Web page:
Bull Ride

Market Volatility and Its Impact on Diversification

Bull Ride

In December 1968, a paper by J. Evans and S.H. Archer entitled “Diversification and the Reduction of Dispersion: An Empirical Analysis,” appeared in the Journal of Finance. Its conclusion was that an investor could construct a portfolio containing no more than 15 randomly selected stocks to exhaust all the benefits of diversification (as measured by the standard deviation).


A new study to be published in an upcoming Journal of Finance was recently co-authored by professors Princeton University Professor Burton Malkiel, Harvard University Professor John Campbell, University of Texas Professor Yexiao Xu, and Federal Reserve Bank of New York Economist Martin Lettau. The study, entitled “Have Individual Stocks Become More Volatile,” argues that an increase in the volatility of individual stocks, and a declining correlation of stocks within the S&P 500 Index have led to a significant increase in the number of securities needed to achieve the same level of portfolio risk. The authors determined that, for the two decades prior to 1985, to reduce excess standard deviation (a measure of diversifiable portfolio risk) to 10 percent, a portfolio would have to consist of at least 20 stocks. From 1986 to 1997 that figure increased to 50.


While the study found that there was a large increase in the volatility of individual stocks, they found no long-term increase in overall market volatility. The public’s perception of an increase in overall market volatility is probably accounted for by the large swings in the absolute (not percentage) swings in the popular market indices. The authors concluded, that, although there have been periods of increased volatility, over time the market-index returns show “no systematic tendency to increase.” (This conclusion is despite the authors’ observation of what is most likely a temporary increase in overall market volatility during 1999-2000 — an increase that we propose may mean even more than 50% stocks would be required to achieve adequate diversification in today’s market.)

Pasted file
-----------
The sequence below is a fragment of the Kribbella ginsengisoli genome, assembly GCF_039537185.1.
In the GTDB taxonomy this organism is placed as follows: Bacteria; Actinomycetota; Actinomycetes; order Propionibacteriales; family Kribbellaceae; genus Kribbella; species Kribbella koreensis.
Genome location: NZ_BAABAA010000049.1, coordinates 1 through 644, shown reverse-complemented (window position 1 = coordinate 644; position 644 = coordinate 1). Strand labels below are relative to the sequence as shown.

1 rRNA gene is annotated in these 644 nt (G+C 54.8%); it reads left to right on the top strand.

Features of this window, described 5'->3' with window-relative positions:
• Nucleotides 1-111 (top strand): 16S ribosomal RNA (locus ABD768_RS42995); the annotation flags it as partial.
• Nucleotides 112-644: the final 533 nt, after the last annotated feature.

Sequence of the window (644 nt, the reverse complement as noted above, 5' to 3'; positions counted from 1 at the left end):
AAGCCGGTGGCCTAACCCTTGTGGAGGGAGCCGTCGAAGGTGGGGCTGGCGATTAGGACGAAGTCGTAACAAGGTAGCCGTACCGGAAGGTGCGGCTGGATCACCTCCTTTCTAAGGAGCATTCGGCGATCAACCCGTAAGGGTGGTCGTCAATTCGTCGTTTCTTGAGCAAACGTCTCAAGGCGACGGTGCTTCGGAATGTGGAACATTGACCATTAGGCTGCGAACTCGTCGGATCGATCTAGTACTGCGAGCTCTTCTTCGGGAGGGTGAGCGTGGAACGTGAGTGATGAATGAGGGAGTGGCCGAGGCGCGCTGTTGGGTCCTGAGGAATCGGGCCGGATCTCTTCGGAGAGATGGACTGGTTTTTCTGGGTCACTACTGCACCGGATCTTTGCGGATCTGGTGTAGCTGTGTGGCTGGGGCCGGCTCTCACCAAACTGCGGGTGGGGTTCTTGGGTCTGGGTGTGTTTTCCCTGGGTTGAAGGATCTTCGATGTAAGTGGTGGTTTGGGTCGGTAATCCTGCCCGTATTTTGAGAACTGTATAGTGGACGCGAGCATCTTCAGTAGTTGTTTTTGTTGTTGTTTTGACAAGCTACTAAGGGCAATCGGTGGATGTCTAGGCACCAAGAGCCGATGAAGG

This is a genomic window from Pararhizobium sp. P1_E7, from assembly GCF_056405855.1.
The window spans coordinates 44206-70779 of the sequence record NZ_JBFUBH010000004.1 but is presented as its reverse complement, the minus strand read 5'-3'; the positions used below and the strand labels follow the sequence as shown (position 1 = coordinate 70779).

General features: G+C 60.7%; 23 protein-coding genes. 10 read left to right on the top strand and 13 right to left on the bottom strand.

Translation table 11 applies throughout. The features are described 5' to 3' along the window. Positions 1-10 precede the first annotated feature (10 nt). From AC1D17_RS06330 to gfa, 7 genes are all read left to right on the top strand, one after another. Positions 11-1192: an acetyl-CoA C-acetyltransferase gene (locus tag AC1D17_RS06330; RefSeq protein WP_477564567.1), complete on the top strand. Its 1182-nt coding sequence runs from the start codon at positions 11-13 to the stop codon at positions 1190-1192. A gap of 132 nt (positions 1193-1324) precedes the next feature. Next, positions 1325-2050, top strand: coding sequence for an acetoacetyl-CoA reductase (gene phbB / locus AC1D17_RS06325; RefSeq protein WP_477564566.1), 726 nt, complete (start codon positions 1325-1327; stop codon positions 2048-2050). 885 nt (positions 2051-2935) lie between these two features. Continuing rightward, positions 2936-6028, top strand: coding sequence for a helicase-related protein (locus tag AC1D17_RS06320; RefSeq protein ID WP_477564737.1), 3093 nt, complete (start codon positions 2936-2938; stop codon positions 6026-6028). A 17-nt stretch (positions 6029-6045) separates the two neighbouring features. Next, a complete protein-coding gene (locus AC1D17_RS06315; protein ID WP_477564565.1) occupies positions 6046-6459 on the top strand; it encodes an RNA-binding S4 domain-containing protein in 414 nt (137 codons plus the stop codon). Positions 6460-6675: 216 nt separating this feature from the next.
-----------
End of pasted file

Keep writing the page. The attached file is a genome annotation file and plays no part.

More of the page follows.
The authors offer three explanations for the increased volatility of individual stocks. The first contributing factor they propose is the increased influence of institutional investors during the past 40 years. Institutional investors have exhibited a herd mentality. Thus when hundreds of funds and pension plans rush to buy or sell at roughly the same time, price changes became more exaggerated. A second explanation offered is the advent of retail day traders. The third explanation is the tendency for companies to go public at a much earlier stage, when they are likely to be more volatile.


Keep in mind that even a portfolio of 50 stocks (and, as mentioned above, we propose the number may be even higher in today’s possibly temporarily heightened market volatility) will still leave an investor with 10 percent excess standard deviation. In addition, while a 50-stock portfolio might accurately track the S&P 500 Index during a long period of time, it might present the investor with very large short-term tracking errors. This might not be an acceptable level of risk for many investors.


We believe the evidence is clear. Today more than ever there is a greater need for diversification. The implication for individual investors is that broad-based index or passively managed asset class mutual funds (or their equivalent ETFs) provide the most effective diversification, and do so at a very low cost. The advent of index and passively managed funds that are also tax managed basically eliminates any advantages that an individually tailored private account might offer.


Source: Bloomberg Wealth Manager, July/August 2000